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Independent Physiotherapy

by Jean Kelly(more info)

listed in physiotherapy, originally published in issue 23 - November 1997

What is physiotherapy?

Physiotherapy is known as the "orthodox alternative" therapy – "orthodox" because it is widely used by the medical profession and "alternative" because physiotherapists utilise a growing number of complementary forms of medicine and treatment methods such as massage, manipulation, acupuncture, reflex therapy, cranio-sacral therapy and therapeutic exercise.

Most of the basic theories and principles which govern these forms of treatment are included as standard practice in physiotherapy and patients can be re-assured that alternative practices are only used by Chartered Physiotherapists if they have been proved to be beneficial and will help that particular patient

Physiotherapy was established as an independent profession over 100 years ago and is the only Chartered physical therapy amongst the growing number of alternative therapies. It is recognised by doctors as a major contributor to health care and an accepted supplement to medicine and surgery.

Chartered physiotherapists will carefully analyse problems taking an holistic approach which ensures that they understand how each separate problem impacts on the whole person's lifestyle at work and at leisure. They will then not only treat the problem but, perhaps even more importantly, will spend time with the patient advising them how to stop the problem from recurring. Patients with long term problems such as stroke or multiple sclerosis receive advice on how to manage their problem and maintain maximum independence.

Every day for the independent Chartered physiotherapist is different and each patient may need help with any one of the comparatively common complaints or combinations of complaints shown in Table 1.

Table 1: Common complaints treated by physiotherapists

SPINAL – including prolapsed discs, degeneration, sciatica, lumbago, stiff / painful neck and referred arm and leg pains.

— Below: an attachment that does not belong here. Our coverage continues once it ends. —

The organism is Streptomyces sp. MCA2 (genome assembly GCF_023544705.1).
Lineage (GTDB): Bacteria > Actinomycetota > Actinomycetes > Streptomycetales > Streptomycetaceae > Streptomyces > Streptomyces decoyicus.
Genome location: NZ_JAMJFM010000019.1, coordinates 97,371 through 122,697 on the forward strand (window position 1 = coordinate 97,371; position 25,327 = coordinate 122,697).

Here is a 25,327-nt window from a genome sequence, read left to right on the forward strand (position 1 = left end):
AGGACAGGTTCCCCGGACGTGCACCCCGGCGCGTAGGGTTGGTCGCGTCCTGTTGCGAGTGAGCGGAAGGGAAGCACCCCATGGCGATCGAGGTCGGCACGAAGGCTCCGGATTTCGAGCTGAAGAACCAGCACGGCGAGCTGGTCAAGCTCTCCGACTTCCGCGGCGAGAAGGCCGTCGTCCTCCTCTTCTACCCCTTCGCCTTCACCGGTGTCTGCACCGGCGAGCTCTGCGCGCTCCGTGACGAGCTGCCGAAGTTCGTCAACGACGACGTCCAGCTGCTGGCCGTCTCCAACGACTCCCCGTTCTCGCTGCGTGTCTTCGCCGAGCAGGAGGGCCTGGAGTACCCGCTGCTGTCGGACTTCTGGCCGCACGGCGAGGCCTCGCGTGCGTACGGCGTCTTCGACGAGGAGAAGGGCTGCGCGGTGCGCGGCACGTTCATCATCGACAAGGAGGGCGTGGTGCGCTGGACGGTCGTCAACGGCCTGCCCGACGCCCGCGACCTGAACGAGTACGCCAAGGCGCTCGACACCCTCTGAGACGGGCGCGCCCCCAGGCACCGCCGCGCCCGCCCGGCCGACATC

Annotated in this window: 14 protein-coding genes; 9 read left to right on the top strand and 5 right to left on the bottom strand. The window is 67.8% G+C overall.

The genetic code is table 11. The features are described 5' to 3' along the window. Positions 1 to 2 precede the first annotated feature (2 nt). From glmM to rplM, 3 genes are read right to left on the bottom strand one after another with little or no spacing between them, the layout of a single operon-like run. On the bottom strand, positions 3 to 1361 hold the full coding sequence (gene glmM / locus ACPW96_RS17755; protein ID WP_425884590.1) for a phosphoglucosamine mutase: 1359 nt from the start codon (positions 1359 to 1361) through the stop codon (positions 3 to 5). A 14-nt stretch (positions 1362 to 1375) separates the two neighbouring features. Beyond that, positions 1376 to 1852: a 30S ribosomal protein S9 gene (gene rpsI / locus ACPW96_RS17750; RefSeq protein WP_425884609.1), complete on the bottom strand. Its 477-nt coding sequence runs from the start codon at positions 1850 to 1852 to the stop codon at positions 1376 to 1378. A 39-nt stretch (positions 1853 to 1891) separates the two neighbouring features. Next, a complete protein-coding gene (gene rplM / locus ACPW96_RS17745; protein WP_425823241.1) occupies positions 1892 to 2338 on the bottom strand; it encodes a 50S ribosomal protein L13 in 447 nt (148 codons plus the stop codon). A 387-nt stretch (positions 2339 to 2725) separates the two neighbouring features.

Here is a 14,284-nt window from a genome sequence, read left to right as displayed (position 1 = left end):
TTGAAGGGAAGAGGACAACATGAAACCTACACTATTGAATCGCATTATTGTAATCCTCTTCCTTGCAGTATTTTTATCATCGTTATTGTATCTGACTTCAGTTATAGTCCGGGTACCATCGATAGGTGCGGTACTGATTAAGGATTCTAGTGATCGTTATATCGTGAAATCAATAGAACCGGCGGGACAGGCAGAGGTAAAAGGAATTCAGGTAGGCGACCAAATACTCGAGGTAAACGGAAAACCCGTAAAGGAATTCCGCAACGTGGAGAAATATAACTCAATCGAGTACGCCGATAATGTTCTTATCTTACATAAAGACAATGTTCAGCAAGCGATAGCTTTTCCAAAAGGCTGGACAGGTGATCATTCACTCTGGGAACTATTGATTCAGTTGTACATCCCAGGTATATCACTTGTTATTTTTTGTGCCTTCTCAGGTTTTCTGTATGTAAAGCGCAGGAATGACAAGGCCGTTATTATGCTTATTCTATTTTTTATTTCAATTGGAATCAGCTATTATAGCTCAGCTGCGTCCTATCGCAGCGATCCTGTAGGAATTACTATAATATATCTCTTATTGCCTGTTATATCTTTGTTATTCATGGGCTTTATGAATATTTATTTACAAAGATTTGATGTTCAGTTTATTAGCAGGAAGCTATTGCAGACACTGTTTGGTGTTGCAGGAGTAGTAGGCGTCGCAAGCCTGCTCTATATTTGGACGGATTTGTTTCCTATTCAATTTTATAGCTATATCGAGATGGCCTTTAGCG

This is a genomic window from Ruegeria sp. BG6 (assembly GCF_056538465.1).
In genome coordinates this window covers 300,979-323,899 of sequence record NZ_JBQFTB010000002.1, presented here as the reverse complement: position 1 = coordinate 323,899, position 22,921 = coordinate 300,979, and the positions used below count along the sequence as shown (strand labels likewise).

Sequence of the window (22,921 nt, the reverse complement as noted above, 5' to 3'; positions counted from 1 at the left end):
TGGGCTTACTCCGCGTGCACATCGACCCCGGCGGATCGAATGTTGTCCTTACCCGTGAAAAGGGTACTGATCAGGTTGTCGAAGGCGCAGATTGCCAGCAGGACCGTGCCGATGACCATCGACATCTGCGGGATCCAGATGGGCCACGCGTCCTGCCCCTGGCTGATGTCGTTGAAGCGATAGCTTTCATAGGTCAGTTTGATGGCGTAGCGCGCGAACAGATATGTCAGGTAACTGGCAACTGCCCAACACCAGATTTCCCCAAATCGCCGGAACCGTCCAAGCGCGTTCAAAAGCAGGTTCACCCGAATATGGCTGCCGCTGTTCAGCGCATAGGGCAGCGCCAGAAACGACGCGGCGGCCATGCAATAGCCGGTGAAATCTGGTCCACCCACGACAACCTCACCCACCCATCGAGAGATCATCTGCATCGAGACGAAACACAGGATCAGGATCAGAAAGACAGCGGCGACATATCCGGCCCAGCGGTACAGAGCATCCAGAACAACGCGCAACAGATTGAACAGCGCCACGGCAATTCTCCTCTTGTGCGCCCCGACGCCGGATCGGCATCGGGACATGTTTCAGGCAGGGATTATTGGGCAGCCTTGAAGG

JOINT – arthritis, injury, pain / swelling/ stiffness in joints such as shoulders, elbows, wrists, hips, knees and ankles.

INJURIES – to muscles, ligament, cartilage and tendon problems. Work related conditions such as Repetitive Strain Injury (RSI).

AFTER SURGERY – rehabilitation after orthopaedic surgery e.g. hip and knee replacements or general physiotherapy after general surgery.

FRACTURES – treatment to increase the healing rate and to gain full function once the bones have healed.

ABDOMINAL – such as spastic colon, colitis and irritable bowel syndrome.

GYNAECOLOGICAL – including stress incontinence, salpingitis and post surgery rehabilitation.

OBSTETRICS – including ante and post-natal classes/ exercise/ relaxation / advice and treatment for back pain during pregnancy.

CHEST – both medical and surgical, including hayfever, asthma and sinusitis, pneumonia, cystic fibrosis, emphysema, bronchitis, bronchiectasis and hyperventilation.

NEUROLOGICAL – such as strokes, head injuries, nerve injuries, multiple sclerosis, shingles, cerebral palsy and ME.

PAEDIATRICS – for childhood conditions including postural and walking problems.

CIRCULATORY – such as Raynauds disease, wounds, ulcers, cardiac rehabilitation.

An holistic approach ensures that an overall assessment is undertaken and all problems are addressed where possible during treatment.

Why should you see an Independent Physiotherapist?

A number of reasons, the following genuine case studies highlight the reasons why more and more people seek help out their Independent Physiotherapist.

Early treatment frequently means a quicker recovery with less time off work or less time in acute pain. Independent physio- therapists work in your community. There are over 2700 in the UK and they pride themselves in seeing patients at the earliest opportunity at a time that will fit in with the patient's lifestyle, perhaps 7.00 in the morning before the patient goes to work or 8.00 at night when they return after a day's work.

Although the physiotherapist works closely with the GP, and will keep them advised of treatment undertaken, there is no need for a patient to see the GP first. Most patients simply contact the physiotherapist directly.

Physiotherapy Treatment

Physiotherapy Treatment

Case study

Roy is a self-employed builder whose hobby is fishing. His income is dependent on personal recommendations and the ability to fulfil his contracts on time. His work involves heavy lifting and with business under pressure, he cannot afford to be off work. Roy is used to a degree of back pain as a consequence of his work but it was with horror that he lifted some heavy planks of wood one day and experienced very acute pain in his low back which left him almost unable to move. He managed to get home and hoped that with a night's rest he would be better. In the morning, however, he was worse, with shooting pains down the back of his left leg. Being a tough man – he, of course, tried to get up and go to work thinking he would "work it off".